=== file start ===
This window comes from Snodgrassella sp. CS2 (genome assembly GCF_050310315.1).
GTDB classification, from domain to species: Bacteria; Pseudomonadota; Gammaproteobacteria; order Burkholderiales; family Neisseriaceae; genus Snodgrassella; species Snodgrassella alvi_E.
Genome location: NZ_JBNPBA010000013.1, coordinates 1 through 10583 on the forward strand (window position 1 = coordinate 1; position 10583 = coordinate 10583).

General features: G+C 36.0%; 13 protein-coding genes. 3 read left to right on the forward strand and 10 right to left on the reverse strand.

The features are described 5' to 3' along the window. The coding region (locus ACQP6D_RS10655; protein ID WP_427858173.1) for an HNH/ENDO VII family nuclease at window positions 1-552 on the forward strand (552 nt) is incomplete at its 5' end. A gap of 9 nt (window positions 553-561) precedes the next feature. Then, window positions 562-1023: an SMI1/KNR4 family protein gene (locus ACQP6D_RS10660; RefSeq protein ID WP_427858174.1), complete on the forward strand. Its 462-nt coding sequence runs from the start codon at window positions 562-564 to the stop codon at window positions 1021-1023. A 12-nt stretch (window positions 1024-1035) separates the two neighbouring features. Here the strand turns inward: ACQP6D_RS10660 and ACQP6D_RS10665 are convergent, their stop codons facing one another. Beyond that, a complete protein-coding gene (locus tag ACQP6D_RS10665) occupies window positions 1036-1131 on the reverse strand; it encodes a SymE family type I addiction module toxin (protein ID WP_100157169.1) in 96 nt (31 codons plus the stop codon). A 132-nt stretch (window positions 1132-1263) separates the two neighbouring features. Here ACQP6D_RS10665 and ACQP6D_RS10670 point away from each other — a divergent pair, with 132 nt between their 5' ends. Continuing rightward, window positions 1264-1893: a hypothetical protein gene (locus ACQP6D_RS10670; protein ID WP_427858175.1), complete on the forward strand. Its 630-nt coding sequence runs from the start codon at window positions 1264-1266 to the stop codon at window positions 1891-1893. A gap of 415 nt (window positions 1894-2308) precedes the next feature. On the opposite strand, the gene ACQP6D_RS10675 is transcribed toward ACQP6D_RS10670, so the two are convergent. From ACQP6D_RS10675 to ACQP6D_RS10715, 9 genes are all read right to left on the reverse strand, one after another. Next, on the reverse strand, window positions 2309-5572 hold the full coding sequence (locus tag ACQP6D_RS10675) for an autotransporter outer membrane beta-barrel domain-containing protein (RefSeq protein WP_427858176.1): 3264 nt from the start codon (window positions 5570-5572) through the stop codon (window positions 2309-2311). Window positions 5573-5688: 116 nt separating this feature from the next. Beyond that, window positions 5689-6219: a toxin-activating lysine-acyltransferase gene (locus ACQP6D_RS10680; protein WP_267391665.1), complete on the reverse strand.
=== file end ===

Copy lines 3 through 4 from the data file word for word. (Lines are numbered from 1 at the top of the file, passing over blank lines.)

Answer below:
Genome location: NZ_JBNPBA010000013.1, coordinates 1 through 10583 on the forward strand (window position 1 = coordinate 1; position 10583 = coordinate 10583).

General features: G+C 36.0%; 13 protein-coding genes. 3 read left to right on the forward strand and 10 right to left on the reverse strand.